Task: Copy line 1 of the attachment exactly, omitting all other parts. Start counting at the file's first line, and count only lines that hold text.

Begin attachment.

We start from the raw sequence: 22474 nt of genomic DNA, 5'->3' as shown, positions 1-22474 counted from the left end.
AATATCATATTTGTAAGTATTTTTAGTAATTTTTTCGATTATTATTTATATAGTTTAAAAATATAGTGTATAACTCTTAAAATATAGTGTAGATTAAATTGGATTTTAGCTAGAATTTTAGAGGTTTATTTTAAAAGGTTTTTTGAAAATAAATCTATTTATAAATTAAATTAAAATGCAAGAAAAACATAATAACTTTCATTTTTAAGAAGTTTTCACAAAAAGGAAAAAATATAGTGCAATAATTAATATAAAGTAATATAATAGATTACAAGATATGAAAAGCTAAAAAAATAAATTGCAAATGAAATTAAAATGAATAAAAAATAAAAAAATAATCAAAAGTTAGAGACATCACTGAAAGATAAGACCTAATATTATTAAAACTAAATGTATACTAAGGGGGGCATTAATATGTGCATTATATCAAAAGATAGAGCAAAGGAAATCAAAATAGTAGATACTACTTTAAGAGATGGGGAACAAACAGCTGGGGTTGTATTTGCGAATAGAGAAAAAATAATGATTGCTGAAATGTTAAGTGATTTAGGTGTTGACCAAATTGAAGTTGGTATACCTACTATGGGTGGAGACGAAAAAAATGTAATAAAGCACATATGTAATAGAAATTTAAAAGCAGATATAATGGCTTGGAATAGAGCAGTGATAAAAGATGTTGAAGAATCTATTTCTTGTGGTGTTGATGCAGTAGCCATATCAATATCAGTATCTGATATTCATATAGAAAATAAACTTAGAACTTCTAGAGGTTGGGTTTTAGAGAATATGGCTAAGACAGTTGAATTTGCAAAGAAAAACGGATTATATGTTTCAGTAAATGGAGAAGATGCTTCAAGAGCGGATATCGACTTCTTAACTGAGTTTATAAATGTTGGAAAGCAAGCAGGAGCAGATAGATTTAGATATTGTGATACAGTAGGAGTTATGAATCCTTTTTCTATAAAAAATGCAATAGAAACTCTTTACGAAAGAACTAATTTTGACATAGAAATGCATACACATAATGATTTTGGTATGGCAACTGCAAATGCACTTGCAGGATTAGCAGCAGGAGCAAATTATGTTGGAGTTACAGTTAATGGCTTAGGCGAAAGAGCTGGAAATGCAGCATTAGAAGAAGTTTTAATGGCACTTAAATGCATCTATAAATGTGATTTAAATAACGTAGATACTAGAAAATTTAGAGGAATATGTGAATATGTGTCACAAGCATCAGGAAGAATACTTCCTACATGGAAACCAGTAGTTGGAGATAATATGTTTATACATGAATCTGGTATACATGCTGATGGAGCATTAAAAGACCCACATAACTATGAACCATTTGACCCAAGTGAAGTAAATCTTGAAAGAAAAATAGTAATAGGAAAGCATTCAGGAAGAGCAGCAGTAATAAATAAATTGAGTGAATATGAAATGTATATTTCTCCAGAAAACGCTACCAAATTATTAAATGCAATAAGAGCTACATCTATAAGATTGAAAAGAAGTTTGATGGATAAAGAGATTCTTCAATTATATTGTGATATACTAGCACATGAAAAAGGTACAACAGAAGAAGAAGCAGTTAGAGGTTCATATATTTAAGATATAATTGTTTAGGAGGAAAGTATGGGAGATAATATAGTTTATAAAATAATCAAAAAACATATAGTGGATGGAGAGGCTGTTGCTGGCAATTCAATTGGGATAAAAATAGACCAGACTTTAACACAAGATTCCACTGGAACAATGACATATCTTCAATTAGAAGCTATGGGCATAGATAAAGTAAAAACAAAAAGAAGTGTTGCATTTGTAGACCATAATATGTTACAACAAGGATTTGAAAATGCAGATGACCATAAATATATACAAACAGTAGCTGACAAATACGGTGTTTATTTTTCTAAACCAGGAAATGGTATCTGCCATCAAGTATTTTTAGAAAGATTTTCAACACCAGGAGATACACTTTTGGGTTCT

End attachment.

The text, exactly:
We start from the raw sequence: 22474 nt of genomic DNA, 5'->3' as shown, positions 1-22474 counted from the left end.